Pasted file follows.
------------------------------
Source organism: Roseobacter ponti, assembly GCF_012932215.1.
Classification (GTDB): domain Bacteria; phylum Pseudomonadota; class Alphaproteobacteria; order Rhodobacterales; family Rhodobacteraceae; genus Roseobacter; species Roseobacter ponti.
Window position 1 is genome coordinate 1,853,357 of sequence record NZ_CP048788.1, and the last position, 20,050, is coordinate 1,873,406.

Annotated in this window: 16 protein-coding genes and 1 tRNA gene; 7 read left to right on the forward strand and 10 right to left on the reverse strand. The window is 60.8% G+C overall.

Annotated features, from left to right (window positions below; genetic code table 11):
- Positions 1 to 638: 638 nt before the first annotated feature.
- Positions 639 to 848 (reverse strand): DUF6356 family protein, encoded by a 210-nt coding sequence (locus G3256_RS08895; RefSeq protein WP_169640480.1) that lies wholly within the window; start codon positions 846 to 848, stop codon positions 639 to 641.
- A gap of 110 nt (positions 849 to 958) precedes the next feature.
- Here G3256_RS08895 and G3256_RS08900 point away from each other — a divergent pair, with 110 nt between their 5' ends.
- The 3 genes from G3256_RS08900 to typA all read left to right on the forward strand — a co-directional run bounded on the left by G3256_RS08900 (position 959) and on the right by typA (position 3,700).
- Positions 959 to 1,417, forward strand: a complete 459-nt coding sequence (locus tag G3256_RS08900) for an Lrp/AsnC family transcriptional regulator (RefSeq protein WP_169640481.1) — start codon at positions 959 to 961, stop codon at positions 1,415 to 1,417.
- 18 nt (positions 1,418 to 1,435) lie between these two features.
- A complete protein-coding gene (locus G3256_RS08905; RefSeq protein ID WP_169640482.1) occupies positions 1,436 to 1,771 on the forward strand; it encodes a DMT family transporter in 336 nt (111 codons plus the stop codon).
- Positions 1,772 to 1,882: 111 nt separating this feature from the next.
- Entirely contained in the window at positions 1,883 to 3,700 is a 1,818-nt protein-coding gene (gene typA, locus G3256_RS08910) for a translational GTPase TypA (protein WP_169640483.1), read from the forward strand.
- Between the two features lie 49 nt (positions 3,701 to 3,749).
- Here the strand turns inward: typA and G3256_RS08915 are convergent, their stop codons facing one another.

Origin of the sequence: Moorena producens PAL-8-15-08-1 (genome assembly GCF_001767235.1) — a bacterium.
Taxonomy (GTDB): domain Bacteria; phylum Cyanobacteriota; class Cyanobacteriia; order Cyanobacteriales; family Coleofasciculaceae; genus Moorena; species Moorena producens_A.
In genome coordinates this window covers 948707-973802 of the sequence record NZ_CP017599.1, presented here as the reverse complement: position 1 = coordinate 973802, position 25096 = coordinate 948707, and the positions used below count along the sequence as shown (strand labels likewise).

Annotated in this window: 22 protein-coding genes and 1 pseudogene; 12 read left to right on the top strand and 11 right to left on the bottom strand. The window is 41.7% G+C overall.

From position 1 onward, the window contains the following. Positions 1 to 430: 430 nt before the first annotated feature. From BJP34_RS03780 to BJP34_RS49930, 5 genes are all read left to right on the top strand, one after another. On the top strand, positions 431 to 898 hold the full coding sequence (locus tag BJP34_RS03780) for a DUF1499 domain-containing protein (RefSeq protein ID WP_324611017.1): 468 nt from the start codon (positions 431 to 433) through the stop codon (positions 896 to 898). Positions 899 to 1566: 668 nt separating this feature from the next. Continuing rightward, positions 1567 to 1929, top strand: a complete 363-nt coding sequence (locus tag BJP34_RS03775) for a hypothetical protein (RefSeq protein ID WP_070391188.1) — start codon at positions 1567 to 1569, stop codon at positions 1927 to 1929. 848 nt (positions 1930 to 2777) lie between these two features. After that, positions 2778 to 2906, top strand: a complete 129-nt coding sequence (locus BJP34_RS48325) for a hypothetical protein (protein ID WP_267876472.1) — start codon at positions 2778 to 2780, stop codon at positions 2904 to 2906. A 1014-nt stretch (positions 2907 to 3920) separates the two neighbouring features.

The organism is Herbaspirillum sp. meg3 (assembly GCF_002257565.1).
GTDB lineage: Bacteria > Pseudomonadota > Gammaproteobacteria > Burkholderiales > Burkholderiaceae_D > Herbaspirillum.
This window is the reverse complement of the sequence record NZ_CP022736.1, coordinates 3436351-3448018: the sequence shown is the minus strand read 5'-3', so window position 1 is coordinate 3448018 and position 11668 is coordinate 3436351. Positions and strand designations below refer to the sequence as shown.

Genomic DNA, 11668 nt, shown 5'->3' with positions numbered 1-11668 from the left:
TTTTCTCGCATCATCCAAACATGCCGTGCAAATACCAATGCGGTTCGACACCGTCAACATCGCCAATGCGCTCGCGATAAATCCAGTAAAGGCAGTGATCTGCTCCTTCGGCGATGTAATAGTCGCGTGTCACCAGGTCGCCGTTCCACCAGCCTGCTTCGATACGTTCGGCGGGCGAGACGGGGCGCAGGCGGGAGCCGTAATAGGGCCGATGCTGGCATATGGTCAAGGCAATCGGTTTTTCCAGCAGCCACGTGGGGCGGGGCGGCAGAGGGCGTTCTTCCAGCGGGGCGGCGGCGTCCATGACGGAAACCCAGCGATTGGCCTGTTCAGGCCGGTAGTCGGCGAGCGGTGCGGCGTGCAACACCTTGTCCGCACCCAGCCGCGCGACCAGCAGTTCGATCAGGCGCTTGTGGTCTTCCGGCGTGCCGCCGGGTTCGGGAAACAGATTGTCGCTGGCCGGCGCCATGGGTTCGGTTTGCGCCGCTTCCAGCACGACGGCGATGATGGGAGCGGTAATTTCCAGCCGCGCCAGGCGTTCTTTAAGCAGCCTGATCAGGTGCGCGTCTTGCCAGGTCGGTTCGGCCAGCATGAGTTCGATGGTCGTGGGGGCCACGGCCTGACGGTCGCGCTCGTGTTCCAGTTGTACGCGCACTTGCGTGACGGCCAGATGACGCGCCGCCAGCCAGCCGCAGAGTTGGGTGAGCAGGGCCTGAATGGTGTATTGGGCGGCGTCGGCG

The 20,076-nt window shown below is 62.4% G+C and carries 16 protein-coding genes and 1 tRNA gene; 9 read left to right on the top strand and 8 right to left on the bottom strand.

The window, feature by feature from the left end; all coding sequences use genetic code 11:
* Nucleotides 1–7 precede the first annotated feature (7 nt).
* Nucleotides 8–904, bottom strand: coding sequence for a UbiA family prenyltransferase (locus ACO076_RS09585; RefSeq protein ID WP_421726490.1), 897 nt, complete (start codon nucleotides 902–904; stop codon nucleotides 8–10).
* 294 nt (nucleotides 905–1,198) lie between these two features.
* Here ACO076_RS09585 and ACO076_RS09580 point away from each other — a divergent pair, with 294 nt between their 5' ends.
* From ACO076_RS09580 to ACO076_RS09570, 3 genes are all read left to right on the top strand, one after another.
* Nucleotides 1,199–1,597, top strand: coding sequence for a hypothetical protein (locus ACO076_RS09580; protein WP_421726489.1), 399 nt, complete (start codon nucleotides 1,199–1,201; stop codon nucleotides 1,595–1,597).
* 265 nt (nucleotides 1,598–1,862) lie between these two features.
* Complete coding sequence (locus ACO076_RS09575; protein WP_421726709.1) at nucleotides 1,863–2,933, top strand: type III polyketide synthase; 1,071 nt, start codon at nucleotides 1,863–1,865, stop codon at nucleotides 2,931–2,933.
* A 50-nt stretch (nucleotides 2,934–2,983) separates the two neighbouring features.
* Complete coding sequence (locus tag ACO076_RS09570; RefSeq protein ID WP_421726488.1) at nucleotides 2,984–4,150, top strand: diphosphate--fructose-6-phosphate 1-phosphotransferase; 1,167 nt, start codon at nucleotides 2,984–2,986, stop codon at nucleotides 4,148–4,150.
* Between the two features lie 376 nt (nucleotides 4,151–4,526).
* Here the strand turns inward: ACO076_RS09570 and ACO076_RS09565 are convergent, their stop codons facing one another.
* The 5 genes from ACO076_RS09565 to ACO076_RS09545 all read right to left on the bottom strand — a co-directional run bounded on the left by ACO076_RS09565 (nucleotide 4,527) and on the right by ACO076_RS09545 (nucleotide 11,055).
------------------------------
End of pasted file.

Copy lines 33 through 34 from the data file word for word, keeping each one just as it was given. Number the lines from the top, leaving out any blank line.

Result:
* Here ACO076_RS09585 and ACO076_RS09580 point away from each other — a divergent pair, with 294 nt between their 5' ends.
* From ACO076_RS09580 to ACO076_RS09570, 3 genes are all read left to right on the top strand, one after another.